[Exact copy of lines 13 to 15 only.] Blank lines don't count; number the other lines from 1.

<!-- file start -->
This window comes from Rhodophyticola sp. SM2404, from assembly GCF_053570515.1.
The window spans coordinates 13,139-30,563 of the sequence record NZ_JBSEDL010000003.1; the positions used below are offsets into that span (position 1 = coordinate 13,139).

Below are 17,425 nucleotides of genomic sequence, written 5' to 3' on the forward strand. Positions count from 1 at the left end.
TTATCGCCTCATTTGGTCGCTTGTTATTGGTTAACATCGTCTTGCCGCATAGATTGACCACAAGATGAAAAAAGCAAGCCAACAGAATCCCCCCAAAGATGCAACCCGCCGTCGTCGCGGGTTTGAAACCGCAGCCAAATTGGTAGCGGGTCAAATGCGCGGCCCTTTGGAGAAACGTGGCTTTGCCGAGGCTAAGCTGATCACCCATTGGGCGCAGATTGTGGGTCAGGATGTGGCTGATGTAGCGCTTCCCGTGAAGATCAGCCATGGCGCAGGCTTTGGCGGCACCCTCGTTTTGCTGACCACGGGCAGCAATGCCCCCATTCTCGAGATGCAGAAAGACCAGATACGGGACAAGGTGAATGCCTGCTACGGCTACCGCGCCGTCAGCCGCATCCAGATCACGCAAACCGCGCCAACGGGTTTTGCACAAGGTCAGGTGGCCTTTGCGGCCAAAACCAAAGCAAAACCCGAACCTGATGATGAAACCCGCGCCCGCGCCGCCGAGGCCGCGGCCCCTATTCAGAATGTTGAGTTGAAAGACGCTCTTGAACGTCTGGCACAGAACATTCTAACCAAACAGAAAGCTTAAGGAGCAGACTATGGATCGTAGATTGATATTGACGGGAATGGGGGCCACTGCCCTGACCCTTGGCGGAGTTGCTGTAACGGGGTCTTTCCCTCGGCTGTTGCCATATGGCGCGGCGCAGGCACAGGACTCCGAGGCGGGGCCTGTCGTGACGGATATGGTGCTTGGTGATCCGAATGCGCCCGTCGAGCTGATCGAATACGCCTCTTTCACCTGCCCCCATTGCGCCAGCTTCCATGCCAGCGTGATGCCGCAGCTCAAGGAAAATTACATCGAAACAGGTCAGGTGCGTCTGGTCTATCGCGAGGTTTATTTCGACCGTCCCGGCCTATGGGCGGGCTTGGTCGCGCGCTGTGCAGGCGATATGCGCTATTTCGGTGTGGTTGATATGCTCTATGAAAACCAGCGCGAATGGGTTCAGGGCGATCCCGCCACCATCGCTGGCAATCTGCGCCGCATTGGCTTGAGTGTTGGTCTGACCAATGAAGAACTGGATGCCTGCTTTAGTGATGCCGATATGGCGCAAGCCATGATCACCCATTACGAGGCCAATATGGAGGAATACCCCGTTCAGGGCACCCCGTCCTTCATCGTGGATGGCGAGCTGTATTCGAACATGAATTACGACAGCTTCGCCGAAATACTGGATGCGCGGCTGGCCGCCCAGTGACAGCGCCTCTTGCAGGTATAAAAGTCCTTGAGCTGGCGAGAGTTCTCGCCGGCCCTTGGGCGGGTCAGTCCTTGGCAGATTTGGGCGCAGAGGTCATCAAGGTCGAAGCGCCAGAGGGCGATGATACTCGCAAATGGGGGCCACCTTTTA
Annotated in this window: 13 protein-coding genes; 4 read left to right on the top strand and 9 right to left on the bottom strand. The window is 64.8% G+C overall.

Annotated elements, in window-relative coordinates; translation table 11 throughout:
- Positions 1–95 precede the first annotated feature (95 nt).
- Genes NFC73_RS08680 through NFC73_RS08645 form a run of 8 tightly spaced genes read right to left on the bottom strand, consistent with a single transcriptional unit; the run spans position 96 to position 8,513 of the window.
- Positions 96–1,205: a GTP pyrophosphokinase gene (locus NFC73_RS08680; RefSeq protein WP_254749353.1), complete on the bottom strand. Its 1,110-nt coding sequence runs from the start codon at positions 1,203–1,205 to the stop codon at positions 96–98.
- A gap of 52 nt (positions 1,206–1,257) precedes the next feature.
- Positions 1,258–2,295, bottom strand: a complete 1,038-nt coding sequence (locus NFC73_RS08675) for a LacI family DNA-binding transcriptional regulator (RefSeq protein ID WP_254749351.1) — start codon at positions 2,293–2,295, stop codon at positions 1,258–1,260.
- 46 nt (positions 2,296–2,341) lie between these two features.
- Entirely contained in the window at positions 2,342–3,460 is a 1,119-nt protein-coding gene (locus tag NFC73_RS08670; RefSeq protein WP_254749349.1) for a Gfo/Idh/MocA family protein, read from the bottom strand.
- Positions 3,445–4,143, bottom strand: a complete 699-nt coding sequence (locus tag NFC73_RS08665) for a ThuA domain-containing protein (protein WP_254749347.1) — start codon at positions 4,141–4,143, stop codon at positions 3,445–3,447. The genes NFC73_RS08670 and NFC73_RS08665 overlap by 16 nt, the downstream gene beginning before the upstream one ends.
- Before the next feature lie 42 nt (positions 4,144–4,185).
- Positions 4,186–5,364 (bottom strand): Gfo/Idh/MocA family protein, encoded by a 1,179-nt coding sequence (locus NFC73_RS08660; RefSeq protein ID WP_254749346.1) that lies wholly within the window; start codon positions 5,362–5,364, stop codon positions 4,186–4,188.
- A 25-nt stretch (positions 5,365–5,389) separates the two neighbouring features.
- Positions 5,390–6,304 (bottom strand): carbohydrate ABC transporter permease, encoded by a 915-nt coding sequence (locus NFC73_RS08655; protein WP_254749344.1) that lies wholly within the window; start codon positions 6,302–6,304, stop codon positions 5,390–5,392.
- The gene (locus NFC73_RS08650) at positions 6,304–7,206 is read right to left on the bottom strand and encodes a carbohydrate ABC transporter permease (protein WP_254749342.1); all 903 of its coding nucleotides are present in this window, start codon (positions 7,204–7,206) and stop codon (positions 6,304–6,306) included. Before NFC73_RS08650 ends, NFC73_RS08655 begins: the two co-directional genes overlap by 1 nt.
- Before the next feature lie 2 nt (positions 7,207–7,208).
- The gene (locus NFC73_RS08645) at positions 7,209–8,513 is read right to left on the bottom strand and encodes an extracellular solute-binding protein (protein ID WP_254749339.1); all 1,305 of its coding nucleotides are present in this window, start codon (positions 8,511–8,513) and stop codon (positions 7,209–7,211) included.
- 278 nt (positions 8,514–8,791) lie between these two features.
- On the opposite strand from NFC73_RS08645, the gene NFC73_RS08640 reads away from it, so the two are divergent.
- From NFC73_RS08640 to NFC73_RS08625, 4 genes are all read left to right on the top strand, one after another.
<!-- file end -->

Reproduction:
- Entirely contained in the window at positions 2,342–3,460 is a 1,119-nt protein-coding gene (locus tag NFC73_RS08670; RefSeq protein WP_254749349.1) for a Gfo/Idh/MocA family protein, read from the bottom strand.
- Positions 3,445–4,143, bottom strand: a complete 699-nt coding sequence (locus tag NFC73_RS08665) for a ThuA domain-containing protein (protein WP_254749347.1) — start codon at positions 4,141–4,143, stop codon at positions 3,445–3,447. The genes NFC73_RS08670 and NFC73_RS08665 overlap by 16 nt, the downstream gene beginning before the upstream one ends.
- Before the next feature lie 42 nt (positions 4,144–4,185).